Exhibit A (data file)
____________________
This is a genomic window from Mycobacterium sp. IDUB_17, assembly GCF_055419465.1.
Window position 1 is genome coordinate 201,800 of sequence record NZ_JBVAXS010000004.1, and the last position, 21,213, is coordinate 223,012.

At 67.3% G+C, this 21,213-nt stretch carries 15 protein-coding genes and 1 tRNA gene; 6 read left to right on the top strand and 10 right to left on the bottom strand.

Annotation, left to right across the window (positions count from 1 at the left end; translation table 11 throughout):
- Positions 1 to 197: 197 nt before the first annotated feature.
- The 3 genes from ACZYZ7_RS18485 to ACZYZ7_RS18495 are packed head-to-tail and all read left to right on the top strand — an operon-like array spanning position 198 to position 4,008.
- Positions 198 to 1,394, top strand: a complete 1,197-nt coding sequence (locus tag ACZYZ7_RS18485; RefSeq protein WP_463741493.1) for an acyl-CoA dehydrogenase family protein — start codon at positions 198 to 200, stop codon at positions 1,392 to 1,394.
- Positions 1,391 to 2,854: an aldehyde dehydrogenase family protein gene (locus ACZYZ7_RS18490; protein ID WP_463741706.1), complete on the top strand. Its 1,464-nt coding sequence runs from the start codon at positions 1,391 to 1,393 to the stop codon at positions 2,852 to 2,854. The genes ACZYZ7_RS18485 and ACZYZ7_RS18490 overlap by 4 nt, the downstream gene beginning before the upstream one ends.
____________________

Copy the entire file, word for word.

This is a genomic window from Mycobacterium sp. IDUB_17, assembly GCF_055419465.1.
Window position 1 is genome coordinate 201,800 of sequence record NZ_JBVAXS010000004.1, and the last position, 21,213, is coordinate 223,012.

At 67.3% G+C, this 21,213-nt stretch carries 15 protein-coding genes and 1 tRNA gene; 6 read left to right on the top strand and 10 right to left on the bottom strand.

Annotation, left to right across the window (positions count from 1 at the left end; translation table 11 throughout):
- Positions 1 to 197: 197 nt before the first annotated feature.
- The 3 genes from ACZYZ7_RS18485 to ACZYZ7_RS18495 are packed head-to-tail and all read left to right on the top strand — an operon-like array spanning position 198 to position 4,008.
- Positions 198 to 1,394, top strand: a complete 1,197-nt coding sequence (locus tag ACZYZ7_RS18485; RefSeq protein WP_463741493.1) for an acyl-CoA dehydrogenase family protein — start codon at positions 198 to 200, stop codon at positions 1,392 to 1,394.
- Positions 1,391 to 2,854: an aldehyde dehydrogenase family protein gene (locus ACZYZ7_RS18490; protein ID WP_463741706.1), complete on the top strand. Its 1,464-nt coding sequence runs from the start codon at positions 1,391 to 1,393 to the stop codon at positions 2,852 to 2,854. The genes ACZYZ7_RS18485 and ACZYZ7_RS18490 overlap by 4 nt, the downstream gene beginning before the upstream one ends.